Like the HD 5870 Vapor-X model we looked at from Sapphire recently, the first thing we notice is the new cooler design that the company has opted for on this card. We can see a fairly large fan sits in the middle of the card with a nice looking shroud around it.
If you look carefully behind the fan and through all the aluminum fins, you can see the giant copper heatsink that Sapphire has opted to use. This should help keep temps down further then the standard cooler, there's only one way to find out though and we'll see what exactly the cooler is doing for us later on in the review.
Having a quick look around the card, there aren't any surprises here. Towards the back of the card we have our single 6-Pin PCI-E connector that's required to power the model, while closer to the front we have our two CrossFire connectors which give us the ability to run three of these together.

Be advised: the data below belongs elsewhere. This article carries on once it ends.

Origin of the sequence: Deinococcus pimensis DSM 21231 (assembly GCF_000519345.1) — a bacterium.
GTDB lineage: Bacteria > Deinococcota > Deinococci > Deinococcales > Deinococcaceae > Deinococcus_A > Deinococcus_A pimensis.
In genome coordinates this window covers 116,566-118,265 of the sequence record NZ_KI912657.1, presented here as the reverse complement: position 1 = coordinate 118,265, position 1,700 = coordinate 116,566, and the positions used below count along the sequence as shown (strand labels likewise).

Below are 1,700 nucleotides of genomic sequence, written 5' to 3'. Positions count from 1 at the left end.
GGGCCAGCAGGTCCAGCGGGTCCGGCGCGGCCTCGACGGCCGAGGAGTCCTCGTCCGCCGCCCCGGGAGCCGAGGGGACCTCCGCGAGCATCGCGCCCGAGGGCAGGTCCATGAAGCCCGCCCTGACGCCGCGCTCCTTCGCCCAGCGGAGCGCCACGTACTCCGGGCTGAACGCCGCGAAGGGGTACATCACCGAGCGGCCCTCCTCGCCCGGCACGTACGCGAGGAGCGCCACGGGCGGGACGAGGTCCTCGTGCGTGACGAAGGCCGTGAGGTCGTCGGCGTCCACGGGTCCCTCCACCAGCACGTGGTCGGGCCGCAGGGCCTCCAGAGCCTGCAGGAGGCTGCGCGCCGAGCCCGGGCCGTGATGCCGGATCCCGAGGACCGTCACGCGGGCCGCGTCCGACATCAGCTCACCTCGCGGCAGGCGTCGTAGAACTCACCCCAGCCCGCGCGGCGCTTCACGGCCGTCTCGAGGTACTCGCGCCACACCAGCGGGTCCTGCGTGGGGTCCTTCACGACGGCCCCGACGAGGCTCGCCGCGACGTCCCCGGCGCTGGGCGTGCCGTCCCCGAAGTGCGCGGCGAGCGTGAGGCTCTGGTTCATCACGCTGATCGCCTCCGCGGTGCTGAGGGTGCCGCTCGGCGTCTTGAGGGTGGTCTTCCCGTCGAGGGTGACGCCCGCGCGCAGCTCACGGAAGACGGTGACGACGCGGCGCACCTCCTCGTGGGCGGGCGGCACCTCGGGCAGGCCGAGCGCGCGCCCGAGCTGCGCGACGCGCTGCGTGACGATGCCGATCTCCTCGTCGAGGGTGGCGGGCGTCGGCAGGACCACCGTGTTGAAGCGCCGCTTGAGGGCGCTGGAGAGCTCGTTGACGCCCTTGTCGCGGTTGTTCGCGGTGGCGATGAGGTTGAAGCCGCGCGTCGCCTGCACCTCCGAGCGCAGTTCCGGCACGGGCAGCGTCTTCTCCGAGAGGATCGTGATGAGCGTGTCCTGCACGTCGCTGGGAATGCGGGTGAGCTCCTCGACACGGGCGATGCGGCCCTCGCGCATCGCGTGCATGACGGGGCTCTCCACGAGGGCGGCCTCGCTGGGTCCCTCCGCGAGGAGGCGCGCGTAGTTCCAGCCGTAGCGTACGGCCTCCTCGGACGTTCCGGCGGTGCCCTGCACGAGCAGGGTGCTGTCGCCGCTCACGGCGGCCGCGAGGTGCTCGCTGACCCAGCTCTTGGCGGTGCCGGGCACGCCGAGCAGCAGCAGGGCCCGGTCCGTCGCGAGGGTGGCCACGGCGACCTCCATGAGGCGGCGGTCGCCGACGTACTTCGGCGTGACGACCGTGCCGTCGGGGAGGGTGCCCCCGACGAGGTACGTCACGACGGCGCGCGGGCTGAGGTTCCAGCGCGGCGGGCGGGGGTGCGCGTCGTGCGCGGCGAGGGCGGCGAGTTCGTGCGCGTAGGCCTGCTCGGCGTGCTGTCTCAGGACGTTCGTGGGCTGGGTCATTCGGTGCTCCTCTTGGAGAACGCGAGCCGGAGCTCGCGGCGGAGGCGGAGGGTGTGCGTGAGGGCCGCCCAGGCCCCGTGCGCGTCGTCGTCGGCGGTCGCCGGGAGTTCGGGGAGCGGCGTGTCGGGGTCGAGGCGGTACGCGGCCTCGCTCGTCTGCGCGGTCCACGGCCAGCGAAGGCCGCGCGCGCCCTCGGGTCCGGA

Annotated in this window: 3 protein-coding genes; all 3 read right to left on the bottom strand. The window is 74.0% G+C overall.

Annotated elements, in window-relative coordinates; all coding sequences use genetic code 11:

The I/O department doesn't show any changes for the simple fact that out of the box the standard HD 5700 and HD 5800 series offer an excellent choice in connectivity. What this means is we've got two Dual-Link DVI connectors along with a single HDMI and DisplayPort connector.
The Vapor-X series isn't about the raw FPS numbers; instead, it's about offering a card that should run either cooler, quieter or both thanks to the new heatsink/fan setup. With that said, it hasn't stopped Sapphire giving the model a very small bump in MHz.
Looking above, we can see they've moved the 700MHz core to 710MHz while the 1GB of GDDR5 has moved from 4600MHz QDR to 4640MHz QDR. It's nothing major and really could hardly be called an overclock. However, it should still give the model a small bump in performance, all the same.
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